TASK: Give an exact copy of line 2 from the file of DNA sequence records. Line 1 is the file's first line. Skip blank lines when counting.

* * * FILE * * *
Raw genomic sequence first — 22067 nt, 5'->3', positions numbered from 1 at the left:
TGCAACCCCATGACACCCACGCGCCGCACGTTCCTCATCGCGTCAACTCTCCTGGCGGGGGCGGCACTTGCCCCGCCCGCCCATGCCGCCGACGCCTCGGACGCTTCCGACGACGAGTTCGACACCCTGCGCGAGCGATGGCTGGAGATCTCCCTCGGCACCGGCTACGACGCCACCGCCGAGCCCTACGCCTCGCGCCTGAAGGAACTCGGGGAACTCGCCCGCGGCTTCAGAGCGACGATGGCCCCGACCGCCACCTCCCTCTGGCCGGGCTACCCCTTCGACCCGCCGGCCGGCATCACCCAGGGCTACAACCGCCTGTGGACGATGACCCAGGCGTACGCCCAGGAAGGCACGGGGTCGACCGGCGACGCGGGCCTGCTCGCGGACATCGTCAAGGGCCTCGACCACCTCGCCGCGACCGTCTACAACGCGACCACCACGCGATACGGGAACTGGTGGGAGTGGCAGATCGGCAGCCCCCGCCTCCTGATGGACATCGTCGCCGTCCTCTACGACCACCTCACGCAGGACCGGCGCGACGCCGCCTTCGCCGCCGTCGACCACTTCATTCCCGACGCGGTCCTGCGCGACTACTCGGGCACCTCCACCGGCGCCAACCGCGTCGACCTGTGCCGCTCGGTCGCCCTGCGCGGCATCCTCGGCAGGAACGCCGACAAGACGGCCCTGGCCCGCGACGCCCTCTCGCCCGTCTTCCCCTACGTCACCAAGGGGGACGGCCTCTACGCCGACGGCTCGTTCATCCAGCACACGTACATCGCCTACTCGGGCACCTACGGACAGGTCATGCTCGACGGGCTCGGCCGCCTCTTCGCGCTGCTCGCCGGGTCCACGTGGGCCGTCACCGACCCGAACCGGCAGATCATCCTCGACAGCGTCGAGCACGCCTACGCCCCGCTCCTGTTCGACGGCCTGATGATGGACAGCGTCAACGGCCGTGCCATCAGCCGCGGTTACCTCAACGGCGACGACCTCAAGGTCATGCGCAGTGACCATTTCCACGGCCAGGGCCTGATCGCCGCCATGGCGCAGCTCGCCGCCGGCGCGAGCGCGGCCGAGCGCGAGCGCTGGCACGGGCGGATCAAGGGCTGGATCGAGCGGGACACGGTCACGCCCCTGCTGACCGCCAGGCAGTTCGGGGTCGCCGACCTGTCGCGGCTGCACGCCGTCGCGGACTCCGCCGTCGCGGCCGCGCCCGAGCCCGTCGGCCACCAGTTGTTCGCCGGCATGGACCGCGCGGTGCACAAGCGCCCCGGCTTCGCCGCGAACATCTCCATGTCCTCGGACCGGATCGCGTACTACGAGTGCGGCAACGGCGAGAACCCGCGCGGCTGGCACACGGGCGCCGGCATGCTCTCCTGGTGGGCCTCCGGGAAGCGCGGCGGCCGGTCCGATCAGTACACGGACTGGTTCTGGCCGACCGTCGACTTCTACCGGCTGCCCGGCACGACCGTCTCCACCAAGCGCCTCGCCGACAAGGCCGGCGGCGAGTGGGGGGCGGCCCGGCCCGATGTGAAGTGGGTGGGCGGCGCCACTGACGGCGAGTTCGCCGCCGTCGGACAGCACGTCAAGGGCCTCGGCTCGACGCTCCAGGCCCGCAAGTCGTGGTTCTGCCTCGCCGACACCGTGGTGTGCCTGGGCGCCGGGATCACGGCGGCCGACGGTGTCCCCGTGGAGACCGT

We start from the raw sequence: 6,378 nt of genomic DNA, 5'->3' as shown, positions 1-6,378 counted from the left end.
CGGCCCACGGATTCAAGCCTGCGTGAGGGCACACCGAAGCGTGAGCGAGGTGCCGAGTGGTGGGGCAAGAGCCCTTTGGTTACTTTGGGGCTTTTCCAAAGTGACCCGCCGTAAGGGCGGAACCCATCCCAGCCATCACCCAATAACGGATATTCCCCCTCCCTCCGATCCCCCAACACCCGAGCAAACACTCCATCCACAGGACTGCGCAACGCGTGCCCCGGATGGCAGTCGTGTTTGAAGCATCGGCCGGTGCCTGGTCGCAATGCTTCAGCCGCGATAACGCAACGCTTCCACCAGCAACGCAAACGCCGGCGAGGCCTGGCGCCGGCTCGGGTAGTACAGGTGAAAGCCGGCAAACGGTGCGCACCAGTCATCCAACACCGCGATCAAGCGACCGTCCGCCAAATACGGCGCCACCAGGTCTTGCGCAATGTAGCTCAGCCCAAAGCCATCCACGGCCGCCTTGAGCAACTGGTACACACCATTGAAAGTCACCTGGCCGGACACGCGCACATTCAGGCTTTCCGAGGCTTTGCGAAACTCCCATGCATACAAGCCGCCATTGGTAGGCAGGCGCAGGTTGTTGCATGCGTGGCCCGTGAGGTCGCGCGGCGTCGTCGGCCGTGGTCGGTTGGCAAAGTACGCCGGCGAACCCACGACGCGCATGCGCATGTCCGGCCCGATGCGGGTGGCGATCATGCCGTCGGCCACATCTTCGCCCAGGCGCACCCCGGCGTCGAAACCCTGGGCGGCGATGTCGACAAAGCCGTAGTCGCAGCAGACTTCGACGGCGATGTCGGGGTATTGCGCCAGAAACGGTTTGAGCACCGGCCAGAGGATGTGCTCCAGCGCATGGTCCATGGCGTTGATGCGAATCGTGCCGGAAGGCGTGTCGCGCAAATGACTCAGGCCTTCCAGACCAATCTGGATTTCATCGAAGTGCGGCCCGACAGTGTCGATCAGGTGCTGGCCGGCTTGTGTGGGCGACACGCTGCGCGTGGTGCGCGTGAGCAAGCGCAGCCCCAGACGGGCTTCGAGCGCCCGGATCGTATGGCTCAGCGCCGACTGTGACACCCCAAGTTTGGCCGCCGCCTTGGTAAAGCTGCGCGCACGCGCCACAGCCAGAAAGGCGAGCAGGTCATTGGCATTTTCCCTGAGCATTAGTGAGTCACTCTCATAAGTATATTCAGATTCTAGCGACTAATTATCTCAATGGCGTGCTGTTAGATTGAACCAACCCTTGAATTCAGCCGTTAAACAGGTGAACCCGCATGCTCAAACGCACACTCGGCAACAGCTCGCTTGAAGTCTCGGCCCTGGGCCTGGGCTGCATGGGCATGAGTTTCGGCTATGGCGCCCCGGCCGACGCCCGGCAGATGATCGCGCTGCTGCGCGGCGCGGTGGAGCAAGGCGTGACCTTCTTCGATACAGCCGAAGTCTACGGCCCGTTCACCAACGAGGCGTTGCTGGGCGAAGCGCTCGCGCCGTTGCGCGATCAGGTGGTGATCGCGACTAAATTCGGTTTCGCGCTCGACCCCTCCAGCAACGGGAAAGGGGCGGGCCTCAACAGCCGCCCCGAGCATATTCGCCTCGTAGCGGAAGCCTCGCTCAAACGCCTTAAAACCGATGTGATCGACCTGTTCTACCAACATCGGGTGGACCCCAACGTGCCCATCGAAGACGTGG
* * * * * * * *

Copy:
TGCAACCCCATGACACCCACGCGCCGCACGTTCCTCATCGCGTCAACTCTCCTGGCGGGGGCGGCACTTGCCCCGCCCGCCCATGCCGCCGACGCCTCGGACGCTTCCGACGACGAGTTCGACACCCTGCGCGAGCGATGGCTGGAGATCTCCCTCGGCACCGGCTACGACGCCACCGCCGAGCCCTACGCCTCGCGCCTGAAGGAACTCGGGGAACTCGCCCGCGGCTTCAGAGCGACGATGGCCCCGACCGCCACCTCCCTCTGGCCGGGCTACCCCTTCGACCCGCCGGCCGGCATCACCCAGGGCTACAACCGCCTGTGGACGATGACCCAGGCGTACGCCCAGGAAGGCACGGGGTCGACCGGCGACGCGGGCCTGCTCGCGGACATCGTCAAGGGCCTCGACCACCTCGCCGCGACCGTCTACAACGCGACCACCACGCGATACGGGAACTGGTGGGAGTGGCAGATCGGCAGCCCCCGCCTCCTGATGGACATCGTCGCCGTCCTCTACGACCACCTCACGCAGGACCGGCGCGACGCCGCCTTCGCCGCCGTCGACCACTTCATTCCCGACGCGGTCCTGCGCGACTACTCGGGCACCTCCACCGGCGCCAACCGCGTCGACCTGTGCCGCTCGGTCGCCCTGCGCGGCATCCTCGGCAGGAACGCCGACAAGACGGCCCTGGCCCGCGACGCCCTCTCGCCCGTCTTCCCCTACGTCACCAAGGGGGACGGCCTCTACGCCGACGGCTCGTTCATCCAGCACACGTACATCGCCTACTCGGGCACCTACGGACAGGTCATGCTCGACGGGCTCGGCCGCCTCTTCGCGCTGCTCGCCGGGTCCACGTGGGCCGTCACCGACCCGAACCGGCAGATCATCCTCGACAGCGTCGAGCACGCCTACGCCCCGCTCCTGTTCGACGGCCTGATGATGGACAGCGTCAACGGCCGTGCCATCAGCCGCGGTTACCTCAACGGCGACGACCTCAAGGTCATGCGCAGTGACCATTTCCACGGCCAGGGCCTGATCGCCGCCATGGCGCAGCTCGCCGCCGGCGCGAGCGCGGCCGAGCGCGAGCGCTGGCACGGGCGGATCAAGGGCTGGATCGAGCGGGACACGGTCACGCCCCTGCTGACCGCCAGGCAGTTCGGGGTCGCCGACCTGTCGCGGCTGCACGCCGTCGCGGACTCCGCCGTCGCGGCCGCGCCCGAGCCCGTCGGCCACCAGTTGTTCGCCGGCATGGACCGCGCGGTGCACAAGCGCCCCGGCTTCGCCGCGAACATCTCCATGTCCTCGGACCGGATCGCGTACTACGAGTGCGGCAACGGCGAGAACCCGCGCGGCTGGCACACGGGCGCCGGCATGCTCTCCTGGTGGGCCTCCGGGAAGCGCGGCGGCCGGTCCGATCAGTACACGGACTGGTTCTGGCCGACCGTCGACTTCTACCGGCTGCCCGGCACGACCGTCTCCACCAAGCGCCTCGCCGACAAGGCCGGCGGCGAGTGGGGGGCGGCCCGGCCCGATGTGAAGTGGGTGGGCGGCGCCACTGACGGCGAGTTCGCCGCCGTCGGACAGCACGTCAAGGGCCTCGGCTCGACGCTCCAGGCCCGCAAGTCGTGGTTCTGCCTCGCCGACACCGTGGTGTGCCTGGGCGCCGGGATCACGGCGGCCGACGGTGTCCCCGTGGAGACCGT